This is the third in a series of posts about buying a small business and how we purchased our first one. If you are catching this series mid-stream, I recommend you start at the beginning of the series with Buying a Small Business: Overview.
In the first post in this series, I covered the benefits and downsides of buying an existing small business. I also mentioned the fishing lure business that my wife was unenthusiastic about purchasing and that one week later, she found the perfect business to buy.
In the second post in this series, I talked about how you might go about finding a business for sale and establishing selection criteria. I also shared where we found our business and the selection criteria that we used. So, let’s continue our story.
In this post, I’m going to talk about how to finance the purchase of a small business. It’s something that you’ll need to start thinking about before you even start looking. If you don’t know how you are going to finance the purchase, then you won’t know what you can afford.
Small Business Loans Overview
If you have ever bought a house, then you already have a general understanding of what’s involved in buying a small business. Fundamentally, you will have to come up with some non-borrowed money to put into the purchase of the business. This is similar to the money you would use for a down payment on a house, which is called equity. I’ll talk about this in my next post.
The rest of the purchase (if any) will be funded with borrowed money. This is like a mortgage on a home and is generally called debt but in this case is a small business loan. Unlike equity, debt needs to be paid back with interest. However, you don’t have to have debt. It’s possible that you may decide to buy the whole business outright without borrowing any money, in which case you won’t have to worry about debt repayments.
If you are interested in buying a small business, then the government is your friend. They have created a very successful program run by the government’s Small Business Administration (SBA) called their General SBA Loan Program 7(a) to help people finance their entrepreneurial dreams. They encourage banks to make small business loans to qualified individuals to purchase qualifying businesses.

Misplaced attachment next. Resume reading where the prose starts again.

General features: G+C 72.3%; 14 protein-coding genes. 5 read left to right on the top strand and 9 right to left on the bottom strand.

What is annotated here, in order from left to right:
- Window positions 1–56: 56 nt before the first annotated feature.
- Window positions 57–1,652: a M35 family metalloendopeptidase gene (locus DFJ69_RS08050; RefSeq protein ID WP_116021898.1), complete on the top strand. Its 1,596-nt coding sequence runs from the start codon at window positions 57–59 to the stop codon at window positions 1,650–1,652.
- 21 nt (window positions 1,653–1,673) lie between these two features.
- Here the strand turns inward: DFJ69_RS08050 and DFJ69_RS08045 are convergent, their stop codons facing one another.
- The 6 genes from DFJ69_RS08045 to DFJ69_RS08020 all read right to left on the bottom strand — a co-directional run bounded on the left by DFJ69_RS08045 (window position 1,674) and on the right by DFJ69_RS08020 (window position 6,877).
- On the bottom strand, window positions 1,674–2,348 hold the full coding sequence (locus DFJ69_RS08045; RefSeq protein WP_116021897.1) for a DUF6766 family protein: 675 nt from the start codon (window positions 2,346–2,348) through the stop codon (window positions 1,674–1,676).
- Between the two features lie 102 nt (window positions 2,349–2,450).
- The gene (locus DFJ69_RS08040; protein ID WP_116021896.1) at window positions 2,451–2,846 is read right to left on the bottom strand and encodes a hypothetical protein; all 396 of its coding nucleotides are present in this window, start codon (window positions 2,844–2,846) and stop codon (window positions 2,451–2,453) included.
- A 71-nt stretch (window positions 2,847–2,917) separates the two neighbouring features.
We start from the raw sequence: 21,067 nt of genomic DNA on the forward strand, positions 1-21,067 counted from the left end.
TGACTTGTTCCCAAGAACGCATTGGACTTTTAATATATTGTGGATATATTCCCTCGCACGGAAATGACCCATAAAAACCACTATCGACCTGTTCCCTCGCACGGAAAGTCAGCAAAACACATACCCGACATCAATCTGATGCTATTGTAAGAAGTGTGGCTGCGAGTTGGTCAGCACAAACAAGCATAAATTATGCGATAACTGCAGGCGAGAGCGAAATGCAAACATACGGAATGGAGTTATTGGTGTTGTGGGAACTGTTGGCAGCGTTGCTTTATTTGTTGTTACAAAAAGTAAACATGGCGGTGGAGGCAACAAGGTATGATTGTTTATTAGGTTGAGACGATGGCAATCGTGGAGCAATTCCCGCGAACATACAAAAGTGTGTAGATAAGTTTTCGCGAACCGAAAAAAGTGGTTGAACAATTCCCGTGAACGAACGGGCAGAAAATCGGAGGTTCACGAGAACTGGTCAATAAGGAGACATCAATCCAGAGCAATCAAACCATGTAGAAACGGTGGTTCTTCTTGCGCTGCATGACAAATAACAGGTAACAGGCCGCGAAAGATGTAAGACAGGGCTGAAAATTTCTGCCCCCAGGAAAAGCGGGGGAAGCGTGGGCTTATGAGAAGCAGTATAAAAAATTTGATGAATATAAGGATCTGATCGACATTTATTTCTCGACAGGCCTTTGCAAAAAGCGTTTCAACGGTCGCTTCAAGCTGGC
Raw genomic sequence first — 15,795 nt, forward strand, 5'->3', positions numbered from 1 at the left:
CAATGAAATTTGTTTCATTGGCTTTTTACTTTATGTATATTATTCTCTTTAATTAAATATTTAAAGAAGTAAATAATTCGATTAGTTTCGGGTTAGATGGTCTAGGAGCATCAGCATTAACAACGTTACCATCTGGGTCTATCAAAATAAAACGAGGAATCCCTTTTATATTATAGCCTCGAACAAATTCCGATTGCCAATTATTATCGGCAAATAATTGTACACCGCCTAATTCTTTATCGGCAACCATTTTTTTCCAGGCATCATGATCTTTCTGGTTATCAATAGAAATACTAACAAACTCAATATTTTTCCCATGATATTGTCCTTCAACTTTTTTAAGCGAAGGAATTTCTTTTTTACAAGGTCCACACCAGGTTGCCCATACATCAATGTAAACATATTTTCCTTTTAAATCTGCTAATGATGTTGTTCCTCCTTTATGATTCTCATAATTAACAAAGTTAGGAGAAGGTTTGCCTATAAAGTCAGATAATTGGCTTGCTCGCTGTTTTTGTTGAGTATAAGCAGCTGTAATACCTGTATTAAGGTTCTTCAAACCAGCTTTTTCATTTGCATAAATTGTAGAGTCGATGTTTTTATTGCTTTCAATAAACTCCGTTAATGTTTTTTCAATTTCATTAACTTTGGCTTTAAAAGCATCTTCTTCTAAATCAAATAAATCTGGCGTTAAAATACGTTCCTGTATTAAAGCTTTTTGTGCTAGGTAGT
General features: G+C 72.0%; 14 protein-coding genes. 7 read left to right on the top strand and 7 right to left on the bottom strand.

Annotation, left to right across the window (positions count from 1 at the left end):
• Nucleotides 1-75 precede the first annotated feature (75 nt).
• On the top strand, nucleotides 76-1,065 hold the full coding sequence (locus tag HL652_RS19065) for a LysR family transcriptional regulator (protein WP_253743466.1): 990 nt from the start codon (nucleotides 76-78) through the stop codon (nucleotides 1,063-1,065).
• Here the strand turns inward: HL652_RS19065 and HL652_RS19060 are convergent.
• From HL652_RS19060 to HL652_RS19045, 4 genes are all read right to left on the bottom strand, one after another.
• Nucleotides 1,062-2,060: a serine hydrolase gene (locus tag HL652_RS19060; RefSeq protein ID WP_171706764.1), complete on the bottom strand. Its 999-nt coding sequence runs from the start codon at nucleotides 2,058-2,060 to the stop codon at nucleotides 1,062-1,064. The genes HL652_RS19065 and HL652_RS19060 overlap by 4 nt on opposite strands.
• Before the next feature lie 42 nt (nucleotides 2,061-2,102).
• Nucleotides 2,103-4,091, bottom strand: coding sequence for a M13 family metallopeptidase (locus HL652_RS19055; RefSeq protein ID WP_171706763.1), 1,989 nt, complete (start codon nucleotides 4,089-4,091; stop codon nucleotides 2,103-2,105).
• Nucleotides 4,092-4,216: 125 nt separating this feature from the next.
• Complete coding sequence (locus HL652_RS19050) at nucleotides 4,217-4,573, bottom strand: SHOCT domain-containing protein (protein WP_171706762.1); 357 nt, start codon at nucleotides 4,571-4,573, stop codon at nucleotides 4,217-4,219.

Here’s how the SBA program works. The SBA doesn’t actually lend you any money, they make loan repayment guarantees to banks that lend on their behalf. So, what does this mean to you? You need to find an SBA approved lender that you are comfortable working with.
They will let you know what criteria you need to meet in order to be approved to receive an SBA guaranteed loan. They will also let you know what criteria the small business needs to meet in order to get funded. If you meet the criteria and the business meets the criteria, then you can borrow the money. If you default on your loan payments in the future, the SBA will reimburse the bank for a portion of their losses.
It’s highly unlikely that any bank would lend you money to purchase a small business without the SBA guarantee. Normally, a bank would require 3 years of financials from you running the business before even considering making you any kind of business loan. Since you are buying a business, which will be new to you, by definition, you have zero financials to share.
Advantages of SBA Small Business Loan Financing
Since getting an SBA guaranteed small business loan is the only way to realistically borrow money from a bank, it is a fantastic program in facilitating the purchase of small businesses. In speaking with several business brokers, the vast majority of deals are completed with SBA financing in place.
Here are four distinct advantage to using SBA financing versus traditional bank financing:
- An SBA loan will lend you much more than a traditional bank loan, usually up to 80% of the acquisition cost, up to $5 million. Traditional banks usually only lend up to 40% or 50%.
- The SBA guarantees 75% of the loan amount, so the interest rate is usually lower than traditional bank debt.
- The loan is usually for ten years, which keeps the payments low.
- As long as you are making your payments, there are few other requirements. Traditional bank loans may require onerous reporting or cash flow provisions.
If you, and the business you want to buy, qualify for an SBA loan, it’s probably a pretty safe route to take.
Disadvantages of SBA Small Business Loan Financing
The SBA is not in the business of losing money. Consequently, you will likely need to provide as much collateral as you have as security for the loan. This includes your house, cars, bank accounts… What does this mean? If you fail to repay the loan, they can take your house, cars, bank accounts, etc… That’s pretty serious stuff, so you should not take it lightly.
There are also certain types of businesses that are easier to finance through the SBA. Namely, any small business that can be collateralized, i.e. that has assets that can be sold off in case of financial disaster. For the most part, businesses that are easy to finance with SBA loans are old-school brick and mortar type business. Think of buildings, inventory, etc., and you’ll be thinking about the types of small businesses that the SBA will fund.